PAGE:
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Re: English usage bug in bytecomp.el

From: Nick Roberts
Subject: Re: English usage bug in bytecomp.el
Date: Wed, 9 Mar 2005 00:45:43 +1300

 > >
 > > I don't know if it's correct or not but I think it is effective use of
 > > English.
 > "efficient" you mean probably .  Let us just replace every "is not"
 > and "was not" and "has not" with "ain't".  That is also efficient.

This is a bit surreal! No, I mean effective as in "it conveys the meaning"
which is what language is intended for, although it might not impress
professors of English. If I had meant efficient, I would have said so. What
is efficient English anyway? Using the minimum number of words/letters?

 > > I think its important to remember that English may not be the first
 > > language for many Emacs users. "`foo' is an obsolete function since
 > > 21.4" is concise: it tells the user that foo *is* obsolete and then
 > > that it became obsolete in version 21.4. He doesn't have to
 > > understand the many forms of past tense that English can have.
 > We are not talking about whether it is impossible to make sense out of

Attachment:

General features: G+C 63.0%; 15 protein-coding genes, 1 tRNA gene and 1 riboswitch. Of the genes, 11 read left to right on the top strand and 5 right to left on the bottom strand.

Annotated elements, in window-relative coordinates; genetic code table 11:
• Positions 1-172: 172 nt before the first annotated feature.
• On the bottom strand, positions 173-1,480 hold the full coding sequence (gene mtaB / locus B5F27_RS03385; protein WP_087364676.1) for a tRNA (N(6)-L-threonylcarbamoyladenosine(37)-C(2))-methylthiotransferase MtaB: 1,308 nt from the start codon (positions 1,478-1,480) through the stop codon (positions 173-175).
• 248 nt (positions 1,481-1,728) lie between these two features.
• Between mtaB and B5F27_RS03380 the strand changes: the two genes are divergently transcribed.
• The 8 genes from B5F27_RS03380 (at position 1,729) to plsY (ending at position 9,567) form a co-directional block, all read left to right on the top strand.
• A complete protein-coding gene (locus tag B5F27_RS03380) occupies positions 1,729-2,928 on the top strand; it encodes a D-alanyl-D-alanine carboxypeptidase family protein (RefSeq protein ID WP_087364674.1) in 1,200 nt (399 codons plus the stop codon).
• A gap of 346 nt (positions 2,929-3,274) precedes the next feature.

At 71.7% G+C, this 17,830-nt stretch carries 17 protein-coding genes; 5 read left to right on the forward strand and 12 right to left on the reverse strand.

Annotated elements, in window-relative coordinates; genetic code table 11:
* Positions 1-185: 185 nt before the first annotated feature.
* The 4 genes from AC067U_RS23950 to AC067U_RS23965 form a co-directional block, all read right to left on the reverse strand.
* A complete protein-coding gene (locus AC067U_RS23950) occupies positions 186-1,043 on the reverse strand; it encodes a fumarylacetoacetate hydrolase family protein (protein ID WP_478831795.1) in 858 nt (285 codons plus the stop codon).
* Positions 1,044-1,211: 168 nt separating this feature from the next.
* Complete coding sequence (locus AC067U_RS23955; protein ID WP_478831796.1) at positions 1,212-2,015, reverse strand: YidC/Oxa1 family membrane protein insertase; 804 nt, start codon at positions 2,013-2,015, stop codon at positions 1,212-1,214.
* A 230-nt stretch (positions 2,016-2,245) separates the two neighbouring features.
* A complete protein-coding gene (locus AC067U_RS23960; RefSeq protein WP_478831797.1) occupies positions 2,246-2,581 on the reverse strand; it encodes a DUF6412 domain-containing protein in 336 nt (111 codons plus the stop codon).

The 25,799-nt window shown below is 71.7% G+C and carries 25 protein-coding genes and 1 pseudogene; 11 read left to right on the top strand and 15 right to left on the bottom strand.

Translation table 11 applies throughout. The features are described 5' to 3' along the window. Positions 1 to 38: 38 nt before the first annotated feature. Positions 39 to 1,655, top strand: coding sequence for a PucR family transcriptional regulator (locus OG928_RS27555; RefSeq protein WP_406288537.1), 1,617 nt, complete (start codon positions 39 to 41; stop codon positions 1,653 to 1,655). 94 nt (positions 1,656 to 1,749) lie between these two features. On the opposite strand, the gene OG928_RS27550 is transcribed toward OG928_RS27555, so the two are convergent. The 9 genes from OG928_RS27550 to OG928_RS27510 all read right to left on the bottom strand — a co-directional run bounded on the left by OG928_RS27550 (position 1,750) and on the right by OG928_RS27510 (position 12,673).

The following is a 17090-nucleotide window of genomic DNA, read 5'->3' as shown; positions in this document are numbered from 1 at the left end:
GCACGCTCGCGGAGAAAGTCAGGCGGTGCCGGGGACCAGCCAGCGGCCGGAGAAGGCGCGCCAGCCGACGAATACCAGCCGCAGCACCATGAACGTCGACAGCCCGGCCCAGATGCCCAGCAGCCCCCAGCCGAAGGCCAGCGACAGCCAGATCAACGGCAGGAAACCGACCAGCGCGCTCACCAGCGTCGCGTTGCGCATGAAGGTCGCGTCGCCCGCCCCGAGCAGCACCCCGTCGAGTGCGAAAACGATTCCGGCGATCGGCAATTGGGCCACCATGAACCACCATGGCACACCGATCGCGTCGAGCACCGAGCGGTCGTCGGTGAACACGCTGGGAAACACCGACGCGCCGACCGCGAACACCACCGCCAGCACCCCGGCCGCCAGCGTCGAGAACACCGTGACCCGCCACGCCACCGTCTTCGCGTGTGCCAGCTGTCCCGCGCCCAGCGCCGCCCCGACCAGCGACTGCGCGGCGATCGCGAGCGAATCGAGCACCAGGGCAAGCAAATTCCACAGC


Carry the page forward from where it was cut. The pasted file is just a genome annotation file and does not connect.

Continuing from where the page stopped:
> what is written.  But I don't see how the non-first language speaker
 > actively gains anything if we switch to a bastardized version of
 > English.  We don't require the readers of the manual to write correct
 > English themselves, we just strive to be understandable even for
 > non-native speakers.  But I don't see that the correct English usage
 > here would have any detrimental effects.

If I remember correctly, "has been an obsolete function" is the perfect tense,
and suggests a completed action i.e it has been obsolete but what is its
status now. It has some ambiguity.

Anyway, lets not delude ourselves, the international language is American
English, perhaps it also sounds natural on that side of the Atlantic.


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